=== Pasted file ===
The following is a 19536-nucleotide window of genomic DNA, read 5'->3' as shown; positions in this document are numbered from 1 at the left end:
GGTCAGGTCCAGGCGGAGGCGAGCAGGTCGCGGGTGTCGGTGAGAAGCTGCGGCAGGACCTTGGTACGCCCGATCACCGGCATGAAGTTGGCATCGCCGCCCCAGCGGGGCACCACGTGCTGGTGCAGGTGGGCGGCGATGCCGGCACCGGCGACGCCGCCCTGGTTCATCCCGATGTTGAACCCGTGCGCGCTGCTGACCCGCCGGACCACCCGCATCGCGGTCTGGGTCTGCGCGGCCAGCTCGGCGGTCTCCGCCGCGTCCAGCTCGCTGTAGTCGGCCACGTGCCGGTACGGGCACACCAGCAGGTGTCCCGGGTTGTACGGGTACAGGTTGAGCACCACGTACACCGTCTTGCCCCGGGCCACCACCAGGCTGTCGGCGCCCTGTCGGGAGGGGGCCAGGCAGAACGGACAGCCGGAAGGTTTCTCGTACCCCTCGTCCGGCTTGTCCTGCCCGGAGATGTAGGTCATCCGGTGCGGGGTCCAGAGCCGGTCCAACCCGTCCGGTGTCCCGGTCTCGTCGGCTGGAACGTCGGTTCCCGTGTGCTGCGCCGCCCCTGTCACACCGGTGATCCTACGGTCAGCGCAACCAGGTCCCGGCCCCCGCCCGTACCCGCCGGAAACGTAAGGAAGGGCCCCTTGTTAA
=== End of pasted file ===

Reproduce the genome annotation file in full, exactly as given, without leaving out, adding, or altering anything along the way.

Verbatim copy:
The following is a 19536-nucleotide window of genomic DNA, read 5'->3' as shown; positions in this document are numbered from 1 at the left end:
GGTCAGGTCCAGGCGGAGGCGAGCAGGTCGCGGGTGTCGGTGAGAAGCTGCGGCAGGACCTTGGTACGCCCGATCACCGGCATGAAGTTGGCATCGCCGCCCCAGCGGGGCACCACGTGCTGGTGCAGGTGGGCGGCGATGCCGGCACCGGCGACGCCGCCCTGGTTCATCCCGATGTTGAACCCGTGCGCGCTGCTGACCCGCCGGACCACCCGCATCGCGGTCTGGGTCTGCGCGGCCAGCTCGGCGGTCTCCGCCGCGTCCAGCTCGCTGTAGTCGGCCACGTGCCGGTACGGGCACACCAGCAGGTGTCCCGGGTTGTACGGGTACAGGTTGAGCACCACGTACACCGTCTTGCCCCGGGCCACCACCAGGCTGTCGGCGCCCTGTCGGGAGGGGGCCAGGCAGAACGGACAGCCGGAAGGTTTCTCGTACCCCTCGTCCGGCTTGTCCTGCCCGGAGATGTAGGTCATCCGGTGCGGGGTCCAGAGCCGGTCCAACCCGTCCGGTGTCCCGGTCTCGTCGGCTGGAACGTCGGTTCCCGTGTGCTGCGCCGCCCCTGTCACACCGGTGATCCTACGGTCAGCGCAACCAGGTCCCGGCCCCCGCCCGTACCCGCCGGAAACGTAAGGAAGGGCCCCTTGTTAA